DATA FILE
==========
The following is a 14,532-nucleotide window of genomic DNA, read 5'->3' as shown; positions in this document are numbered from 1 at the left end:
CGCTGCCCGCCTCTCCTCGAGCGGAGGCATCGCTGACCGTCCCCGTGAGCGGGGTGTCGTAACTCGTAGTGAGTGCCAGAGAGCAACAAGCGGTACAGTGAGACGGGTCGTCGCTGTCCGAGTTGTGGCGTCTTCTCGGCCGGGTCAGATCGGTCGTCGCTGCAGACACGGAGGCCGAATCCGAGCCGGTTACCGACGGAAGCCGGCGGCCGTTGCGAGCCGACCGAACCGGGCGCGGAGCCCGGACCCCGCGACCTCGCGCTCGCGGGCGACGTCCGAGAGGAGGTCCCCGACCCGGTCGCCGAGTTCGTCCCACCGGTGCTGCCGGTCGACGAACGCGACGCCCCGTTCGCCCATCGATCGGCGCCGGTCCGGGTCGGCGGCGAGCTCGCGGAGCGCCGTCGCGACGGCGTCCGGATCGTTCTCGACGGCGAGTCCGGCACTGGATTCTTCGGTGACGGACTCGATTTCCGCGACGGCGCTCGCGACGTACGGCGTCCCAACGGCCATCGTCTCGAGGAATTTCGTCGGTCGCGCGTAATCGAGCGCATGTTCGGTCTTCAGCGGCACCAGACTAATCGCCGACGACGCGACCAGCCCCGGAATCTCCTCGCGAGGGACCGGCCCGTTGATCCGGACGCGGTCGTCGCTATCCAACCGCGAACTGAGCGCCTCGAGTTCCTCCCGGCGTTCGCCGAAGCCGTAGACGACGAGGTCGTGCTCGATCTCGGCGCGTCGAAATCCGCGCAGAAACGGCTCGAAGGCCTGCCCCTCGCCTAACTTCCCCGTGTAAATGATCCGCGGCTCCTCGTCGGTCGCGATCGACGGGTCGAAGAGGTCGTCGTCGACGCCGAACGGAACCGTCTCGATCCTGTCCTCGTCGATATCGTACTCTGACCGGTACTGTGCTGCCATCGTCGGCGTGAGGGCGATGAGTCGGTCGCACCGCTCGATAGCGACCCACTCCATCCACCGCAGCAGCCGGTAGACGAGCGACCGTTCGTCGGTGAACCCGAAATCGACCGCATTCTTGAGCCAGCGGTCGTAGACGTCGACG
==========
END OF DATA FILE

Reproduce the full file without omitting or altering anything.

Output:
The following is a 14,532-nucleotide window of genomic DNA, read 5'->3' as shown; positions in this document are numbered from 1 at the left end:
CGCTGCCCGCCTCTCCTCGAGCGGAGGCATCGCTGACCGTCCCCGTGAGCGGGGTGTCGTAACTCGTAGTGAGTGCCAGAGAGCAACAAGCGGTACAGTGAGACGGGTCGTCGCTGTCCGAGTTGTGGCGTCTTCTCGGCCGGGTCAGATCGGTCGTCGCTGCAGACACGGAGGCCGAATCCGAGCCGGTTACCGACGGAAGCCGGCGGCCGTTGCGAGCCGACCGAACCGGGCGCGGAGCCCGGACCCCGCGACCTCGCGCTCGCGGGCGACGTCCGAGAGGAGGTCCCCGACCCGGTCGCCGAGTTCGTCCCACCGGTGCTGCCGGTCGACGAACGCGACGCCCCGTTCGCCCATCGATCGGCGCCGGTCCGGGTCGGCGGCGAGCTCGCGGAGCGCCGTCGCGACGGCGTCCGGATCGTTCTCGACGGCGAGTCCGGCACTGGATTCTTCGGTGACGGACTCGATTTCCGCGACGGCGCTCGCGACGTACGGCGTCCCAACGGCCATCGTCTCGAGGAATTTCGTCGGTCGCGCGTAATCGAGCGCATGTTCGGTCTTCAGCGGCACCAGACTAATCGCCGACGACGCGACCAGCCCCGGAATCTCCTCGCGAGGGACCGGCCCGTTGATCCGGACGCGGTCGTCGCTATCCAACCGCGAACTGAGCGCCTCGAGTTCCTCCCGGCGTTCGCCGAAGCCGTAGACGACGAGGTCGTGCTCGATCTCGGCGCGTCGAAATCCGCGCAGAAACGGCTCGAAGGCCTGCCCCTCGCCTAACTTCCCCGTGTAAATGATCCGCGGCTCCTCGTCGGTCGCGATCGACGGGTCGAAGAGGTCGTCGTCGACGCCGAACGGAACCGTCTCGATCCTGTCCTCGTCGATATCGTACTCTGACCGGTACTGTGCTGCCATCGTCGGCGTGAGGGCGATGAGTCGGTCGCACCGCTCGATAGCGACCCACTCCATCCACCGCAGCAGCCGGTAGACGAGCGACCGTTCGTCGGTGAACCCGAAATCGACCGCATTCTTGAGCCAGCGGTCGTAGACGTCGACG